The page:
Title: The Inheritance Games
Author: Jennifer Lynn Barnes
Publication: Sept. 2020, Little, Brown Books for Young Readers
Audience: Young Adult
You can find the book (or look up a local indie bookstore) at Bookshop.org.
The sequel, The Hawthorne Legacy, is expected on Sept. 7, 2021.
Puzzles, riddles, eccentric billionaires cutting their entire family out of their wills out of spite. A girl who isn’t some special, fated “chosen one,” but gets thrown into a world where she is, and everyone hates her for it. A family so fractured by their individual angles they might as well be a geometry textbook. They certainly have enough problems to fill one.
I guess you could say that the premise is enticing, the follow-through engrossing, and the whole world satisfyingly real and unexpected. You can probably already tell, but I loved it.
This is one of those books that makes me happy just by existing. Every page felt like the first bite of your favorite dessert, like a warm mug on cold morning, like the sound of your favorite human leaving you a voice message. Usually, even books I love have moments where I’m swept into the narrative to the point that I feel anxious about what’s going to happen next, or I’m so mad at one of the characters that I need to take a step away because it’s all just too much emotional effort for an activity that’s meant to be recreational. But not this novel. It’s almost like poetry, because each moment felt right, the kind of ‘effortless’ perfection that must take agonizing deliberation and patience to achieve.
Style and Content:
Jennifer Lynn Barnes knows how to hold an entire deck’s worth of cards in her hand without dropping any a moment too soon. She knows exactly when to let her readers in on a secret, when to open a curtain, a window, or a door into a character’s psyche. And we’re talking some really solid characters, too. They’re playful, with quirky characteristics and defining features that may feel a little simplistic, but that never become caricatures. You can recognize the speaker of any given line before reaching the dialogue tag, by the uniqueness of their voice. And yet the moment you feel you know the character, they do something you didn’t expect. But then again, in hindsight, you probably should have seen it coming.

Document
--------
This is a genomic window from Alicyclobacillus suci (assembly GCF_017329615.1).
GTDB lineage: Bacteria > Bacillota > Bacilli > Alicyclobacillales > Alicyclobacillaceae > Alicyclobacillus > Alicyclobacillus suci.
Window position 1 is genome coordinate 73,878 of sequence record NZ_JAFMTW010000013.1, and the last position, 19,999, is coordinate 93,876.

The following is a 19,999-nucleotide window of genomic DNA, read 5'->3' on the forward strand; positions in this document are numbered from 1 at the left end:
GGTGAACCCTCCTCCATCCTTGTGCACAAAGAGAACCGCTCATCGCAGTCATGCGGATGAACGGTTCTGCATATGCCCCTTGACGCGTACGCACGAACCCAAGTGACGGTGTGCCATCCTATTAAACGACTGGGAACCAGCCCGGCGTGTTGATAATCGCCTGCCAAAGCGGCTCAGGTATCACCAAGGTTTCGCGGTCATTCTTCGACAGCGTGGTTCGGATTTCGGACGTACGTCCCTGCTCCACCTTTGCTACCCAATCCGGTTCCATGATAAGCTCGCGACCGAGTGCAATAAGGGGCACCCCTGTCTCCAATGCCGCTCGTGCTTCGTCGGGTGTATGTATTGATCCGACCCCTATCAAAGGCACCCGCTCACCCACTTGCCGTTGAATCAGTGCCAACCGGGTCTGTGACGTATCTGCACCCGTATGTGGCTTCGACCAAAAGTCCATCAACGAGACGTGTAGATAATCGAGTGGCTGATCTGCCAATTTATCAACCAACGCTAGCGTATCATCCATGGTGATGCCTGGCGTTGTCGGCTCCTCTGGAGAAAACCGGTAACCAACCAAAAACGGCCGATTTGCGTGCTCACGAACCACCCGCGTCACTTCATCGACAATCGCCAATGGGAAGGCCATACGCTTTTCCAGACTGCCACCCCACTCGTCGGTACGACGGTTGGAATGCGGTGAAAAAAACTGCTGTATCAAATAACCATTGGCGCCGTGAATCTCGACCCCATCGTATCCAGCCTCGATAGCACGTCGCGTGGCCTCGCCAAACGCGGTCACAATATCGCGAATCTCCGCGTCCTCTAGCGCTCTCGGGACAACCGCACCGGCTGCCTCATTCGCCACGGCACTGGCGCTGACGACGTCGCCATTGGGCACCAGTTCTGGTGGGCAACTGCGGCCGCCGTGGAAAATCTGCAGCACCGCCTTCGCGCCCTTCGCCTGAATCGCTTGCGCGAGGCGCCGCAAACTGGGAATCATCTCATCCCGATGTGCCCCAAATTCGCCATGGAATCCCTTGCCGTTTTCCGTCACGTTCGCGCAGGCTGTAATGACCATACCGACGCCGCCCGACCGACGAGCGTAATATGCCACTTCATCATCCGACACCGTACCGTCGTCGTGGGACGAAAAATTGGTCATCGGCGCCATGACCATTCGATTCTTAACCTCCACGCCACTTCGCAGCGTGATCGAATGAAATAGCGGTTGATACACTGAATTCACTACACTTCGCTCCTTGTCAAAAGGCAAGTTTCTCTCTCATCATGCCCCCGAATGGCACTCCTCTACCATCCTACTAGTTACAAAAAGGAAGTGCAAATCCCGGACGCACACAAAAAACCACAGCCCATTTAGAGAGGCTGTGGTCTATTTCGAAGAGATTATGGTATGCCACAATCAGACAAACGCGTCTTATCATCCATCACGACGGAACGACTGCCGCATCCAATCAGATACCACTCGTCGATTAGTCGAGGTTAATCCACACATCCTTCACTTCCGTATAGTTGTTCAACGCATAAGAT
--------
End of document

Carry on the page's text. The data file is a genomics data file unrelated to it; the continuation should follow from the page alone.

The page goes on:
It will come as no surprise that Barnes is one of my all-time favorites. I think it might be her control, over a story, its pacing, its secrets and layers, its world, and its characters that gets to me the most. Especially, I’m floored by her focused control of a story’s scope. From her Naturals series, to The Debutantes duology, I’ve seen her carefully bring in as many threads as she can meticulously and beautifully weave together–and no more. She doesn’t push a story to take on more than it can handle. As a fledgling writer, this is a level of discipline that I also hope to achieve one day.
I can’t think of anyone I wouldn’t recommend this book to, and honestly, if you wouldn’t find this book interesting I don’t know why we would be having a conversation in the first place. Clearly we are irreconcilably different creatures, potentially from different planets. I think this story holds appeal for all readers, even the reluctant ones. It’s certainly hard enough to put down, and charming enough that few people could find it actually disagreeable. So yeah. If we converse on a consistent basis, I have already told you about this book. If we don’t, I’ll do it now: You. Must. Read. It’s for your own good, I promise.
If this book were a human, I’m not entirely sure we’d get along right away, but we’d basically be soulmates. Just the type of rivals-to-friends-to-more that are a little too independent and isolated for their own good. Eventually, we’d work out that one of the few things we like more than solving puzzles is struggling through an impossible one together. We’d realize that we can hang out together without saying a word, leaving each other to our own internal world. Also we’d bond over math and practical careers and the obnoxiousness and obliviousness of rich people.